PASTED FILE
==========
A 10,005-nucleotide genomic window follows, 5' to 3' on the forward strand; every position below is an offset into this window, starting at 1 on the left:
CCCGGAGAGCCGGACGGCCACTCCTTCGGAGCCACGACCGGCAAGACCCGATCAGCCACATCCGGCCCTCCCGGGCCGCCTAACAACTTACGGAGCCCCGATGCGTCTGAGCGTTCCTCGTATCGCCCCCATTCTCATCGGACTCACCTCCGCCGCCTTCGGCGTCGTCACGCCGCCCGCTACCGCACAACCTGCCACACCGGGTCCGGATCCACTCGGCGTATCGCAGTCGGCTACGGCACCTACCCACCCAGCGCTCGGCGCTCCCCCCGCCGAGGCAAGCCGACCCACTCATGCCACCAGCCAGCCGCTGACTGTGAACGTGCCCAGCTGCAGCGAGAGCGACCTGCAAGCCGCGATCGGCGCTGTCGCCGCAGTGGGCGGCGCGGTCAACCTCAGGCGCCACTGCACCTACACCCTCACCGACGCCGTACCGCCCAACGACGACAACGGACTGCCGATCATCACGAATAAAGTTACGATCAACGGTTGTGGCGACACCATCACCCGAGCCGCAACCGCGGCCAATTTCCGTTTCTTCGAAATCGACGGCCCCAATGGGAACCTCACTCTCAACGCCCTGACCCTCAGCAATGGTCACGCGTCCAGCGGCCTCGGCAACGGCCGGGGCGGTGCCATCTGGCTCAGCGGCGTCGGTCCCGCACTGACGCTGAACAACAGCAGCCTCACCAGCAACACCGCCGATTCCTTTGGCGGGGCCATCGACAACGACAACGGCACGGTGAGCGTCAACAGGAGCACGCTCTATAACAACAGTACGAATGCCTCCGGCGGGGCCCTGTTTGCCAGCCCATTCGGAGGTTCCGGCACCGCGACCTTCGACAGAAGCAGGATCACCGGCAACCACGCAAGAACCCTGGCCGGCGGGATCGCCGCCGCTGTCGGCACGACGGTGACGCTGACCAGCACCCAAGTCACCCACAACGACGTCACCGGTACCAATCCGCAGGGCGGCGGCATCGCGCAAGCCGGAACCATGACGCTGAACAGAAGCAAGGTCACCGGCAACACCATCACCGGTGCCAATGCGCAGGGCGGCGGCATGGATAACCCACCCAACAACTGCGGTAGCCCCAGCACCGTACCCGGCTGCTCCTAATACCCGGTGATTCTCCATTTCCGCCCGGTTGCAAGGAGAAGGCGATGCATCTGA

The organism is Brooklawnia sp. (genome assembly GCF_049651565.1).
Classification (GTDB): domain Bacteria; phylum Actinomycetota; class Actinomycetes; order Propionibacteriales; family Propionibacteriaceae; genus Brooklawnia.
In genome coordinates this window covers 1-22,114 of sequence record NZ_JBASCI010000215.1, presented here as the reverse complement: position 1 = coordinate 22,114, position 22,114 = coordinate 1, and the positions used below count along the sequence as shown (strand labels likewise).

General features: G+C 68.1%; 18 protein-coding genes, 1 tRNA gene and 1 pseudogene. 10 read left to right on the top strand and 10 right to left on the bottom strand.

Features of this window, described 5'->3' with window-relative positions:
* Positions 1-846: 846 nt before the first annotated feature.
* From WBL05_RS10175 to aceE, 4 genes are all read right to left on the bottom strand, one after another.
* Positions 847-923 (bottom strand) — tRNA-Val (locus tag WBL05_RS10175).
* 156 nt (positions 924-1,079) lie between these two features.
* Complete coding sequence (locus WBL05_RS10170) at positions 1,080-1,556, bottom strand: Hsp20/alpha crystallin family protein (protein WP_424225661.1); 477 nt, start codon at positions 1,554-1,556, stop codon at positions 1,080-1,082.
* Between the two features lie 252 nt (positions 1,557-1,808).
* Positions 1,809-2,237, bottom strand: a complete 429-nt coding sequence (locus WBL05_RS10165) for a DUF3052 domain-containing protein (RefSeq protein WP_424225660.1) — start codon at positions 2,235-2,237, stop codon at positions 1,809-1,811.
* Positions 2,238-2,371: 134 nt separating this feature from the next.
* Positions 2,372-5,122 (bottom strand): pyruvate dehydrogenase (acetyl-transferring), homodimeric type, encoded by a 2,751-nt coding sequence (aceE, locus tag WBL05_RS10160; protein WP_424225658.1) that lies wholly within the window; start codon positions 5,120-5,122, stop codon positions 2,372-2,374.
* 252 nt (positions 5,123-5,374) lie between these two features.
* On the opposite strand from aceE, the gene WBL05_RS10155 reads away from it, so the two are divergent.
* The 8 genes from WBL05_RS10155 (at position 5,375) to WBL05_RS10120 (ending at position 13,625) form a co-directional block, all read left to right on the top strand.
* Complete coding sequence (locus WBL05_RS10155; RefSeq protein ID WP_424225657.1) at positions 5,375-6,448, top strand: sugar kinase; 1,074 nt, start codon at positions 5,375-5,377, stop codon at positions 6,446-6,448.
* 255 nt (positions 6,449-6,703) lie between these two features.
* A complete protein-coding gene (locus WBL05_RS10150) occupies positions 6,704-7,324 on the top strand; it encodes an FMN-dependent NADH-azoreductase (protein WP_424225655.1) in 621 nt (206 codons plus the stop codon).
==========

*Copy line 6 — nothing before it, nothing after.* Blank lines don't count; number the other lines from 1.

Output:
General features: G+C 68.1%; 18 protein-coding genes, 1 tRNA gene and 1 pseudogene. 10 read left to right on the top strand and 10 right to left on the bottom strand.